Wednesday, January 31, 2024

Knowing Your Trees

Lois Zerrer reviews Knowing the Trees: Discover the Forest From Seed to Snag by Ken Keffer.

I happened upon this book while perusing the “new arrivals” section of the Springfield Greene County Library. Being a self-proclaimed tree groupie, the title caught my eye. Thumbing through the book, it appeared to contain engaging information that might add to my knowledge of our trees.

After a brief introduction to the life cycle of the tree, the chapters are organized along the growth cycle of the tree – from seed and cone to the woody debris left behind at the end. Each chapter highlights interesting information comparing and contrasting different aspects of the life stage. For example, distinctions between types of seed, the purpose of cones, or how a stage supports wildlife are included. Also, anecdotes with unusual facts or stories are included to keep the reading light and entertaining. 

This is neither a scholarly work nor a primer. The author has done a good job of combining scientific substance with a style making it accessible to the lay reader. Along with scientific importance and ecological benefits, the author includes cultural references and some facts and details that “tree groupies” might not know. Some terminology that was new to me: 

  •  “doghair stands” – successional forests after old growth has been removed 
  • “krummholz” - the natural pruning process that occurs in the area between the subalpine and alpine zones which results in shrubby tree forms and branches that grow in the direction of the prevailing winds. 
  • “long leaf grass” - the seedlings of long leaf pine during their fire resistant growth phase 
  • Last but not least, the New York Stock Exchange was formed by an agreement signed under a sycamore tree in 1792. The Buttonwood Agreement was so called because the wood of sycamores was used at that time to make buttons. Author Ken Keffer is a naturalist and environmental educator. 

Knowing the Trees: Discover the Forest From Seed to Snag by Ken Keffer Illustrations by Emily Walker Copyright 2023 Mountaineers Books 

Editor's note:  It is available at the Library Center in Springfield.....after I return it.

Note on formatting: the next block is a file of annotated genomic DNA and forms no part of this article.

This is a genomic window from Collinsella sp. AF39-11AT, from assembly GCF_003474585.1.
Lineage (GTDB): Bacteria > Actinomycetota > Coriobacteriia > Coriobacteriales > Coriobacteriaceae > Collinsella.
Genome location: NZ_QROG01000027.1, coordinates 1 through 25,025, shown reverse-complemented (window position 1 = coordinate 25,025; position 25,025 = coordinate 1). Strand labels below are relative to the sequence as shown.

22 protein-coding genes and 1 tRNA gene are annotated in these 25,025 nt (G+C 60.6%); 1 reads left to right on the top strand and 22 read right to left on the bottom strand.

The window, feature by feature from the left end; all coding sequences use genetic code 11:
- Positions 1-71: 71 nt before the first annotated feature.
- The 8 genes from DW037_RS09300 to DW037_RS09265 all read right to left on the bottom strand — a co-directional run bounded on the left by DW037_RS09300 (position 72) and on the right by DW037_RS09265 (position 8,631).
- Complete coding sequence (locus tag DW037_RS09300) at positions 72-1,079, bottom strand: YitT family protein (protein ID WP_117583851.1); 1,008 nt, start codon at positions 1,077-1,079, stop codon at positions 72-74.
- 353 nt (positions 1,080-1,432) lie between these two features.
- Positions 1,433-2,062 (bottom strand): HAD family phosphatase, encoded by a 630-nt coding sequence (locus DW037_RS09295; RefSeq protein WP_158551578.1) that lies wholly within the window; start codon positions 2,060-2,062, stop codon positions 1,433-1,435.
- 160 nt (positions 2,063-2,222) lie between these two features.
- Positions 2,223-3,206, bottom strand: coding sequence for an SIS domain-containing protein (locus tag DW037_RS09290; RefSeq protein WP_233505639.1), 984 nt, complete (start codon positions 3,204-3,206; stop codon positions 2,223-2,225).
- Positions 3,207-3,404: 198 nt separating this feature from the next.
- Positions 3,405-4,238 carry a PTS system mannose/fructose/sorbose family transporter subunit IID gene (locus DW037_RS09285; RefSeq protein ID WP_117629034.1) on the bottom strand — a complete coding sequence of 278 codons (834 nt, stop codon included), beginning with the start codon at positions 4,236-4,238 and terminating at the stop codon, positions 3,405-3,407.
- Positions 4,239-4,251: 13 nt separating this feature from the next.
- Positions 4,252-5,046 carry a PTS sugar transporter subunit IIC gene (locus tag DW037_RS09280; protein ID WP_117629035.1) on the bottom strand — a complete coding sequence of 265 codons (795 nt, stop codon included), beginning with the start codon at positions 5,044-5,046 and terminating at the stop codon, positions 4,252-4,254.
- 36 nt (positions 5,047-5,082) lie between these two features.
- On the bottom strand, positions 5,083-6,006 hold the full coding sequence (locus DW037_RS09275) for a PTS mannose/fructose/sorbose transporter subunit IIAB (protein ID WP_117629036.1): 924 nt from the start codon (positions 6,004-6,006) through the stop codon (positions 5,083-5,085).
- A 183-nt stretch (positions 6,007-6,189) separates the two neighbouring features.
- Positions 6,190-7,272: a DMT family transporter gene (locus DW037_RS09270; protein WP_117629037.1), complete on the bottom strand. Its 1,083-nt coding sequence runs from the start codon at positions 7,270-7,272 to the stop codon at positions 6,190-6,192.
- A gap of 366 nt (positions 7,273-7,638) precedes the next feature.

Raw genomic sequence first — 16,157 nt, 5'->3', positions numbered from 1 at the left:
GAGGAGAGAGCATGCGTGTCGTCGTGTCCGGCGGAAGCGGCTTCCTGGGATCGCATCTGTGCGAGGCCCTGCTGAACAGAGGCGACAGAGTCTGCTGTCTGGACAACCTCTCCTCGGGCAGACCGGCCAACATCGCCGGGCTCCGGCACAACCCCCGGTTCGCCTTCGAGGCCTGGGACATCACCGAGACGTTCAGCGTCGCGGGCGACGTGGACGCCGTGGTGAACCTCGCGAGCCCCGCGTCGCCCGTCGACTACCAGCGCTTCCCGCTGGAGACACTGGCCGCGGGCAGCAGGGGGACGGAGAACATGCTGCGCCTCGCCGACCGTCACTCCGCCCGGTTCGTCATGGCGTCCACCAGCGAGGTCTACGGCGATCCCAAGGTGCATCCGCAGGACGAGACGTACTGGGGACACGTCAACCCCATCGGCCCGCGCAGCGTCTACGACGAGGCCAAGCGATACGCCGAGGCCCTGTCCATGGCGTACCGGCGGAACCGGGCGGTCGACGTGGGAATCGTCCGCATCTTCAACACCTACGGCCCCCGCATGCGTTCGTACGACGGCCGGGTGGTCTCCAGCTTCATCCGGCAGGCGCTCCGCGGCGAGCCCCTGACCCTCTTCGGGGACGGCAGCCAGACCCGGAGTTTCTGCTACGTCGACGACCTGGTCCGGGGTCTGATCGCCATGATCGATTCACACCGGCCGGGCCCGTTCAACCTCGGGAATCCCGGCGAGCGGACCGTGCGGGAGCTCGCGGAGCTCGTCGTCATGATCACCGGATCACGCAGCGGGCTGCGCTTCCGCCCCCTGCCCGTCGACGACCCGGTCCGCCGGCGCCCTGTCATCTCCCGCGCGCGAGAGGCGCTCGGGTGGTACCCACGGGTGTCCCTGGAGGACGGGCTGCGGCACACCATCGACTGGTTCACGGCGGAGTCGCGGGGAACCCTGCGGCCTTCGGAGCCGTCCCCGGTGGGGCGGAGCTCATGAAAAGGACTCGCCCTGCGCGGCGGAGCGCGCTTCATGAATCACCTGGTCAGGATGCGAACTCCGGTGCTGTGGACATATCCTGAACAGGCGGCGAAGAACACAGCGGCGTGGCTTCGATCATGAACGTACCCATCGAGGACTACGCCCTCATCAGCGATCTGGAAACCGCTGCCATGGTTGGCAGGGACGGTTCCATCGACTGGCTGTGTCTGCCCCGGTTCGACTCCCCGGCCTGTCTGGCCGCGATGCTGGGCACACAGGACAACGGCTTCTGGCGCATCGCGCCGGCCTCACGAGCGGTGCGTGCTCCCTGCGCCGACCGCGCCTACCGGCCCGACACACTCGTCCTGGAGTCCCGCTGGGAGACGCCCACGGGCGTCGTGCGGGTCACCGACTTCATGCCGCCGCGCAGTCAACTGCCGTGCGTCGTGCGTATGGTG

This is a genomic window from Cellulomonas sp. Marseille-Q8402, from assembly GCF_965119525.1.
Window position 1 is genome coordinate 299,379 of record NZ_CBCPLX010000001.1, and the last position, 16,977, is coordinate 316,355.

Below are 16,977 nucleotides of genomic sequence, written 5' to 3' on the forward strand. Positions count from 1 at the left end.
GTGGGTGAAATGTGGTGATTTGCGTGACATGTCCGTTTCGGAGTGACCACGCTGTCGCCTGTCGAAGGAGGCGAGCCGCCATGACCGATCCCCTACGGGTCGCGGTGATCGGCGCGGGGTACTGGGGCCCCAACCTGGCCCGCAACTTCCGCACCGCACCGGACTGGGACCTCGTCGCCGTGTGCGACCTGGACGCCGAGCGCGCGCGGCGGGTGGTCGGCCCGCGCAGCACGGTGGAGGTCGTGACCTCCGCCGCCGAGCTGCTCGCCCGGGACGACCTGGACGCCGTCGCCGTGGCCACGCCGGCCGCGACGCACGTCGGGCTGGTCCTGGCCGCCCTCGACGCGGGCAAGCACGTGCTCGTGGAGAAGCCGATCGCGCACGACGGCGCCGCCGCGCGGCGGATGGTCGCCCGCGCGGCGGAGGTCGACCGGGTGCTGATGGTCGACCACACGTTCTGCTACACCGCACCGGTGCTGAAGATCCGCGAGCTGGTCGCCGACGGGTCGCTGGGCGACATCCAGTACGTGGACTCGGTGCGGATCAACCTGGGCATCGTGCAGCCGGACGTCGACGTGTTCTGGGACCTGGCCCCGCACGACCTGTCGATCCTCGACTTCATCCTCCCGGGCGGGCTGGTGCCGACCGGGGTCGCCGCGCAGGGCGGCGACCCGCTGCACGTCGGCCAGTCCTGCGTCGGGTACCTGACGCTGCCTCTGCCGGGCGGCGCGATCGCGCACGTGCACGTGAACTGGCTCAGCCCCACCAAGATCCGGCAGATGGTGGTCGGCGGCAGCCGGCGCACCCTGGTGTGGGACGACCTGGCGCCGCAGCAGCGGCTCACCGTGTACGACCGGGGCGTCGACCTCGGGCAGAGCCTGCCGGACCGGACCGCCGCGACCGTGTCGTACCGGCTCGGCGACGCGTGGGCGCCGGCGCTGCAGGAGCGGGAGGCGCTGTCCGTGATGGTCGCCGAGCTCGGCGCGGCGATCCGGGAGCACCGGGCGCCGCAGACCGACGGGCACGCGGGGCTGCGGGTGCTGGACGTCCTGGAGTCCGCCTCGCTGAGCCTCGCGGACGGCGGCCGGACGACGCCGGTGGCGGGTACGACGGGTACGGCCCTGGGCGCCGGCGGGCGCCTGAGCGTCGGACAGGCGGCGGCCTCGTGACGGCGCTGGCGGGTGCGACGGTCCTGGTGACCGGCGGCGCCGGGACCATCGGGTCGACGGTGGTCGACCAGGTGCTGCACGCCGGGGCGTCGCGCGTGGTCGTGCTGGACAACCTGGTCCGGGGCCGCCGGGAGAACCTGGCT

Thursday, January 25, 2024

Ode to a Hat-throwing Fungus

Pilobolus crystallinus

A special guest blog from our favorite mycologist, Dr. Mark Bower. But first read his poem, a paen in the Poop  to a fungus among-us.

 Fun with Da Dung Fungus

Searching for mushrooms is such a strain
As I sat for a while
To relieve the pain
I spot a brown pile

Lumpy it was and also quite stinky
Into the mass I stuck my pinky
As it happens, I shouldn’t have done that 
For I quickly found out it was a pile of scat

Mycelia feeding
But it’s had its fill
Time to throw hats
With the spores, if you will

Pow, pow, pow!
The sporangia explode! 

 Up to ten feet   
 The hats will be throw'd
 Out towards the sun 
 Soaring like a bird
 Hoping to land
 On another deer turd

Back to Mark's story:

I am always on the lookout for fuzzy poop, and was lucky to come upon this example at Bull Creek in September. I didn’t have my good camera with me, so the photos are of poor quality. Nevertheless, here is the story:
Pilobolus crystallinus, the hat-throwing fungus or dung cannon (seen in action here) is a decomposer of the dung of various mammals, in this particular case, whitetail deer. Its mycelium feeds on fresh dung. When the nutrients are depleted, or if conditions otherwise dictate, the fungus forms its spore-containing fruiting bodies (sporangia).

These sporangia consist of a fluid-filled globular structure sitting on a stalk. At the apex of the sporangium sits a black “hat” which encases the spores.

Sporangium- click to enlarge
Somehow, the fungal spores must find fresh dung in which to germinate. It has devised an ingenious method of doing so. The sporangium builds up hydrostatic pressure until it finally explodes, and “throws” the black "hat" spore case as far as ten feet. After landing on a blade of grass or a fresh leaf, it may possibly be devoured by a passing deer. If so, the spores will pass through the digestive tract of the deer, then be deposited in a fresh pile of scat. Spore germination occurs, and the cycle is complete.

But why does the hat-thrower go to such lengths to eject its spores? The reason for this is the following: deer, cattle and most mammals don’t like to browse near poop. By ejecting the spores far away, the probability of ingestion is increased. For the same reason, the fungal sporangia are phototropic, that is, the stalks orient themselves towards the sun. They only shoot their spores in the morning and evening when the sun is at an angle, which maximizes the distance they can achieve.

As if that isn’t weird enough: